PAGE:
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Bible Dictionaries

Fausset's Bible Dictionary


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Antonius (Tacitus, Hist. 5:9) Claudius (Suidas), Roman procurator of Judaea, appointed by the emperor Claudius, whose freedman he was, to succeed Ventidius Cumanus, who was banished A.D. 53. Tacitus (Ann., 12:54) makes F. procurator of Samaria while Cumanus had Galilee. Josephus (Ant. 20:6, section 2, 7, section 1) makes him succeed Cumanus. Tacitus writes of Felix, "he exercised the authority of a king with the disposition of a slave in all cruelty and lust." He and Cumanus were tried before Quadratus for winking at robbery and violence and enriching themselves with bribes, according to Tacitus, and Felix was acquitted and reinstated. Having the powerful support of his brother Pallas, Claudius' freedman and favorite, he thought he could do what he liked with impunity. Pallas' influence continuing, Felix remained procurator under Nero.

Felix crushed the Jewish zealots under the name of "robbers," and crucified hundreds. He put down false Messiahs and the followers of an Egyptian magician (Josephus, Ant. 20:8, section 5, 6; Acts 21:88) and riots, but he once employed the zealot assassins (Sicarii) to murder the high priest Jonathan. "By unseasonable remedies he only aggravated" the evils of Judaea (Tacitus, Annals 12:54). These were the "very worthy deeds done by Felix's providence," which gave the nation "great quietness" according to the lying flatterer Tertullus' set oration against Paul (Acts 24:2, etc.). Claudius Lysias, the chief captain, sent Paul for judgment to Felix at Caesarea.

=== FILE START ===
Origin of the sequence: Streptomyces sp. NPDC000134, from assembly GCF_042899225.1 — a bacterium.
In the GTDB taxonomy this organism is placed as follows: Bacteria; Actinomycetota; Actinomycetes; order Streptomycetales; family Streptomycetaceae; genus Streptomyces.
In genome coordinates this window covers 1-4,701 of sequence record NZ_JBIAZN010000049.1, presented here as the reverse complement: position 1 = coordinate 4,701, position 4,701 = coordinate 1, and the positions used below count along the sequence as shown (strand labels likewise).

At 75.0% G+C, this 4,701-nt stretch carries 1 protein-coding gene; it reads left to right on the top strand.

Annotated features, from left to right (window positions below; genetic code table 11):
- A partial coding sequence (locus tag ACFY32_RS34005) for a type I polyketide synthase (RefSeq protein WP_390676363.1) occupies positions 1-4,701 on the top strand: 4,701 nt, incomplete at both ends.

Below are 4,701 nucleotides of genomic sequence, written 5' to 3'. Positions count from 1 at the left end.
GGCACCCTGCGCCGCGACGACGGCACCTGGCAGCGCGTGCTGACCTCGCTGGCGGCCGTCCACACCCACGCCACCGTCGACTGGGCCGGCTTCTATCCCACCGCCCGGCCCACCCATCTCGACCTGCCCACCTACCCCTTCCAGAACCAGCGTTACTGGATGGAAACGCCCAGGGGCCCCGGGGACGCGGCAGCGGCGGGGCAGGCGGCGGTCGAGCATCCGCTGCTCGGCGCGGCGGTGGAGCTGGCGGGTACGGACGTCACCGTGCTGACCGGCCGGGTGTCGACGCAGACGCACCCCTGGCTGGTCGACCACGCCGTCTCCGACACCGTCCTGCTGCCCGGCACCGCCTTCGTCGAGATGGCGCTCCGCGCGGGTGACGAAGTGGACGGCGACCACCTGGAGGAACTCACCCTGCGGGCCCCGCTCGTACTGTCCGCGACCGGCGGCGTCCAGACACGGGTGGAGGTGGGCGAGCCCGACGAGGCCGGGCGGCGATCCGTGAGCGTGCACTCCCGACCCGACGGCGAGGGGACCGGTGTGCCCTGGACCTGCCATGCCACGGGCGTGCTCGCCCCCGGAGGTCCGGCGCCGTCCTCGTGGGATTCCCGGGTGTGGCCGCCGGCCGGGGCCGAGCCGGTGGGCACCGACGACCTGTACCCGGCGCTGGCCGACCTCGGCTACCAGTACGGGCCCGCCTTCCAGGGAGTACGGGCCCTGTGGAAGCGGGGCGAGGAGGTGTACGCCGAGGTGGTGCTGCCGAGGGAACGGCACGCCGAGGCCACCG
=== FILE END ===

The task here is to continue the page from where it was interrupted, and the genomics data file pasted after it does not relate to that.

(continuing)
There Paul had two hearings before Felix. After the first hearing, Felix deferred the Jews until Lysias the chief captain should come. At the second Paul, before Felix and Drusilla, Felix's Jewish wife, who was curious to "hear him concerning the faith of Christ," so reasoned of "righteousness and temperance (both of which Felix outraged as a governor and a man, having seduced from her husband) and judgment to come" that Felix "trembled" before his prisoner, but deferred repentance, saying, "when I have a convenient season I will call for thee." (See DRUSILLA.) Greed of gain supplanted conscience, so that instead of repenting of his shameful life he would not even do common justice to Paul, but left him a prisoner because he got no bribe to set him free.

Felix could hardly have hoped for money from so poor looking a prisoner as Paul (which is implied in Lysias' surprise, presuming Paul had like himself bought Roman citizenship, Acts 22:27-28), had he not heard Paul stating in the former interview, "after many years I came to bring alms to my nation and offerings." This accounts for Felix "letting Paul have liberty and forbidding none of his acquaintance to minister or come unto him." He doubtless hoped they would supply the money wherewith to buy his deliverance, an undesigned coincidence and so a mark of the truth of the history. After two years Porcius Festus succeeded, and Felix was accused by the Jews of Caesarea, at Rome, but escaped through Pallas' influence with the emperor Nero, A.D. 60.

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Bibliography Information
Fausset, Andrew R. Entry for 'Felix'. Fausset's Bible Dictionary. 1949.

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